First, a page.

Do you ever have strange questions that live rent-free in your head until you find the answer? The latest ridiculous dilemma to take up residence in my brain has been: Why do we call a US dollar a 'buck,' and how long have we been using the term in Michigan? The answer is fascinating and rooted in a trade that began in Michigan in 1670 when two French adventurers founded a company that made a fortune in the wilderness of Michigan.

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Pierre-Esprit Radisson and Medard Chouart des Groselliers entered the British service and, while in what would become the United States of America, began establishing trading posts and mapping much of the Great Lakes State in the process. Trade routes were created, and an empire, the Hudson's Bay Trading Company, was born. But what does this have to do with calling a US dollar a buck? Without the fur trade, 100 pennies would just be called a dollar.

How Michigan's Fur Trade Contributed to the Dollar's 'Buck' Nickname

Why Do Michiganders Call a Dollar a Buck? The Fascinating History

In order to find the first written use of the word "buck" to refer to as a financial term, you'd need to travel back to 1748, nearly 45 years before the first US dollar was minted. According to Investopedia, it was then that Conrad Weiser, a Pennsylvania Dutch pioneer who had regular dealings with Native Americans, overseas traders, and colonists, wrote that someone was robbed of "300 bucks" worth of items.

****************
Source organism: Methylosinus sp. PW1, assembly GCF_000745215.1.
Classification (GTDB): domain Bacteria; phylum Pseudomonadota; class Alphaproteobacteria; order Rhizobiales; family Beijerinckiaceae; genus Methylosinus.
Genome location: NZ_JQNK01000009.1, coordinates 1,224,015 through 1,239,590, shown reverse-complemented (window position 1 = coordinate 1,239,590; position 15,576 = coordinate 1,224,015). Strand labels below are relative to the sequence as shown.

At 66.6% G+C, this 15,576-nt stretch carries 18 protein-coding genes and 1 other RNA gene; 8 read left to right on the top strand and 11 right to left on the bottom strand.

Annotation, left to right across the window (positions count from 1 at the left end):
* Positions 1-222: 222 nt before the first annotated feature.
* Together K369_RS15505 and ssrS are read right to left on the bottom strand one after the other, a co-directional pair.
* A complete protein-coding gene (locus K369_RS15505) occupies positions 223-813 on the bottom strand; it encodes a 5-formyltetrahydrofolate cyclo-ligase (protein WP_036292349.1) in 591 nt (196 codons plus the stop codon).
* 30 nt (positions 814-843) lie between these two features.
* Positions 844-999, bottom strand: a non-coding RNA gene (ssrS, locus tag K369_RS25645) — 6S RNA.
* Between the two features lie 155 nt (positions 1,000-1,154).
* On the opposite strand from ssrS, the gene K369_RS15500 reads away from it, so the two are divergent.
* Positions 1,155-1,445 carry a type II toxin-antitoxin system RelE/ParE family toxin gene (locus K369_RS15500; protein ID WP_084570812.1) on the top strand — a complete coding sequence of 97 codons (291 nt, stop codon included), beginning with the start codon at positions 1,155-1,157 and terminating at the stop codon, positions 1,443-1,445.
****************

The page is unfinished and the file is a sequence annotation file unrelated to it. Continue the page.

The 'bucks' Weiser was referring to deerskins. Another example in written form also comes from 1748, noting that a cask of whiskey could be traded with Native Americans for "5 bucks", according to

Why Do Michiganders Call a Dollar a Buck? The Fascinating History

This may leave you with more questions, like why money is referred to as dough, bread, cheddar, clams, moolah, scratch, or smackers. At least you'll rest easier knowing why a US single is called a "buck."

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So, the next time you hand over a single, be thankful that you're not having to cram a deer pelt into your purse or wallet. Imagine how many you'd need for a tank of gas.

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